Vaccine development typically takes many years. However, scientists had already begun research for coronavirus vaccines during previous outbreaks caused by related coronaviruses such as SARS (Severe Acute Respiratory Syndrome) and MERS (Middle East Respiratory Syndrome). That earlier research provided a head start for the rapid development of vaccines to protect against infection with the novel coronavirus SARS-CoV2, the virus that causes COVID-19. The messenger RNA technology allows the vaccine to be mass-produced at a much faster pace than older, conventional vaccine technology.

Will more than one dose of COVID-19 vaccine be recommended per patient?

Yes, mRNA COVID-19 vaccines require two doses, 21 days later for the Pfizer vaccine, and 28 days later for the Moderna vaccine. The second dose of any COVID-19 vaccine must be completed with the same vaccine brand as the first dose.

What are the side effects of the vaccine?

Any vaccine or medication can cause side effects because of the natural response of your immune system activation. These are typically minor, such as a sore arm or low-grade fever, or possibly fatigue, chills, or body aches. These fade away after a day or two. Safety is the top priority of any vaccine. Early results from the first COVID-19 vaccines tested in people show they worked as intended with no serious side effects.

Why do I have to wait 15 minutes after vaccine administration before I leave?

The recommended 15-minute observation period after vaccination is related to an Advisory Committee on Immunization Practices (ACIP) recommendation for all vaccines. Patients that develop lightheadedness or that may faint and fall usually occurs within 15 minutes after vaccine administration. Allergic reactions are extremely rare, although most significant allergic reactions to any medication occur within seconds or minutes after receiving it. Therefore the recommended 15-minute observation period has been put in place to allow for maximal safety. Post-vaccination observation is not associated with the COVID-19 vaccine specifically, but rather, is a broad recommendation for all vaccine types. A location that has enough space to allow for appropriate social distancing will be used for this purpose.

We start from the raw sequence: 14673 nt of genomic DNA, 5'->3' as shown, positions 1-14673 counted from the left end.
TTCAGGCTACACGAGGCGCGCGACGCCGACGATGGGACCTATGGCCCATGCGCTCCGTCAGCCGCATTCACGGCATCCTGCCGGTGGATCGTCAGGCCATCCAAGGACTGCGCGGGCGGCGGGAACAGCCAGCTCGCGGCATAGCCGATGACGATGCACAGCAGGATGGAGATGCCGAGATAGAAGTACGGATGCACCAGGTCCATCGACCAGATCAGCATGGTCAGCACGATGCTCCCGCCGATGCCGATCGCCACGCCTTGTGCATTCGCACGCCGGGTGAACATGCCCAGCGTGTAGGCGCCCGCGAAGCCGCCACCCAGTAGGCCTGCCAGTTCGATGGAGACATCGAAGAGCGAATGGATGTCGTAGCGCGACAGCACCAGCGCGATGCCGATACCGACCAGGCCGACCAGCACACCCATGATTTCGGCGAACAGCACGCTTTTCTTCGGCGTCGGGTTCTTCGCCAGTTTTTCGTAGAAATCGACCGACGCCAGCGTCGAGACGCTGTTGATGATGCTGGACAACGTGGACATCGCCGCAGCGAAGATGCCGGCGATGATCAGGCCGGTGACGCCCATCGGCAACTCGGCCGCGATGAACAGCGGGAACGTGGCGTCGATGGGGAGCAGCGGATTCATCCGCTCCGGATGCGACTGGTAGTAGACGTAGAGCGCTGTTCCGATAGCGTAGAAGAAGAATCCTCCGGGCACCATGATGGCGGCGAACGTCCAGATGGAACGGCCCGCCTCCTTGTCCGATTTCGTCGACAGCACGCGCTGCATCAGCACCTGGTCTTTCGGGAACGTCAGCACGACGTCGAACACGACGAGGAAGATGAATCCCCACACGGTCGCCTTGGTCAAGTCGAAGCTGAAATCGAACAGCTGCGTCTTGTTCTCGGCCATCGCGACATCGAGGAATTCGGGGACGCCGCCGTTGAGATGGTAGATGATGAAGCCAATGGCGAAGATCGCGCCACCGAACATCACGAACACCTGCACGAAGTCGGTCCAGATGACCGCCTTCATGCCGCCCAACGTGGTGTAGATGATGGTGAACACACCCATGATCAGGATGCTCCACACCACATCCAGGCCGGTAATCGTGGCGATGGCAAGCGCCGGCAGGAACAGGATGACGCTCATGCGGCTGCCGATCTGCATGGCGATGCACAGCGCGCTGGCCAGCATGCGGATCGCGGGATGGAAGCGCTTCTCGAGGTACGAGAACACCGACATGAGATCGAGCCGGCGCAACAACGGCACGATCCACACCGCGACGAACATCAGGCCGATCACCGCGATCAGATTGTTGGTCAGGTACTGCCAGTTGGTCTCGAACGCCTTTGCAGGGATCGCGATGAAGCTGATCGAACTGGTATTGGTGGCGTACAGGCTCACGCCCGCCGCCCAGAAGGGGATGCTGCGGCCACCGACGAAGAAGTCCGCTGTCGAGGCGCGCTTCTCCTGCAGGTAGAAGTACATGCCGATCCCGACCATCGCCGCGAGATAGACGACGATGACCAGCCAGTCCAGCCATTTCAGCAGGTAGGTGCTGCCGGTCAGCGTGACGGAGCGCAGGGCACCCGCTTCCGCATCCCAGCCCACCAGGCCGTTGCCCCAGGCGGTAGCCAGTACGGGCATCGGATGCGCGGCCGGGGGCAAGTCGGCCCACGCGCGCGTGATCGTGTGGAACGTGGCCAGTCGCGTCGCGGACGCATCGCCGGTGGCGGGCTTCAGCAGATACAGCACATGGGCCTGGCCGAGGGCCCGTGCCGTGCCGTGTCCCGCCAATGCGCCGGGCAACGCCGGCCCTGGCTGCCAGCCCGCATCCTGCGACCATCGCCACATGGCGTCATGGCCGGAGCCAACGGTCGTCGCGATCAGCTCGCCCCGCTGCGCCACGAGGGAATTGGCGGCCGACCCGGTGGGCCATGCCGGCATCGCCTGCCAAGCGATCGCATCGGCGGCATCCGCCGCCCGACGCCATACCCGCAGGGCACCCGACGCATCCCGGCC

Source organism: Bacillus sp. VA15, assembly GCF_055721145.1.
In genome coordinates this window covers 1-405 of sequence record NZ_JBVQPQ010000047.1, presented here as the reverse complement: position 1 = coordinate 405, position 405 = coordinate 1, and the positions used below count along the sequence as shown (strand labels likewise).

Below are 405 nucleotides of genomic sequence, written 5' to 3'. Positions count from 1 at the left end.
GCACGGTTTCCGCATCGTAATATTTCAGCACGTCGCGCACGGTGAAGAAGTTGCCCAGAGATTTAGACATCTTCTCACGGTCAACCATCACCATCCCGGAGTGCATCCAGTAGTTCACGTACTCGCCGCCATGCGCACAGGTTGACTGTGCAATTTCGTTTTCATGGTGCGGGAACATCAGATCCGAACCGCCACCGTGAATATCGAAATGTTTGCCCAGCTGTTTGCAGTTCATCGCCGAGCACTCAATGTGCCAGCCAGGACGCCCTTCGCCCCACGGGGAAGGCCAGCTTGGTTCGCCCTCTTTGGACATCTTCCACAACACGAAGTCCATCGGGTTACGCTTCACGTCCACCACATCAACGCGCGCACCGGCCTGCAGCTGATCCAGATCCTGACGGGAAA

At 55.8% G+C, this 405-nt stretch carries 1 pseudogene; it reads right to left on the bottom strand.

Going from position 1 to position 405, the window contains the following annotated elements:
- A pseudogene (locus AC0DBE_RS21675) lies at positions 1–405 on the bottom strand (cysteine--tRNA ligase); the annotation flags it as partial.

Can other vaccines help prevent me from getting COVID-19?

Other vaccines, such as those for flu, measles, or other diseases, will not protect you from COVID-19. Only the vaccines designed specifically to protect you from COVID-19, once approved for use by the FDA, can prevent COVID-19. While a flu vaccine will not prevent you from getting COVID-19, it can prevent you from getting influenza (flu) at the same time as COVID-19. Because the flu viruses and the virus that causes COVID-19 will both be spreading during this time, getting a flu vaccine is more crucial than ever.

Should people who have already had COVID-19 get the vaccine?

Yes, it is advised that people who have already had COVID-19 get the vaccine. The vaccine may cause a better and longer immune response than the natural infection. If you have had the disease already, the vaccine will act as a booster for your immune system. Therefore, there is no need to check for antibodies to COVID-19 before getting the vaccination.

How much will it cost to get vaccinated?

The federal government pays for the cost of the vaccine itself. Institutions giving the vaccine will charge an administration fee which will be billed to insurance. No out-of-pocket expense will be charged to any patient, regardless of ability to pay. . Further information is available here.

Who is planning on offering the vaccine outside of Firelands Regional Health System?

Firelands regional health system is vaccinating the community in conjunction with the Erie County health department. Local pharmacies are also offering the vaccine. This is being rolled out through a phased distribution plan created by the State of Ohio.

Additional Resources

For additional information, please reference the Ohio Department of Health’s COVID-19 Myth vs. Fact information sheet here.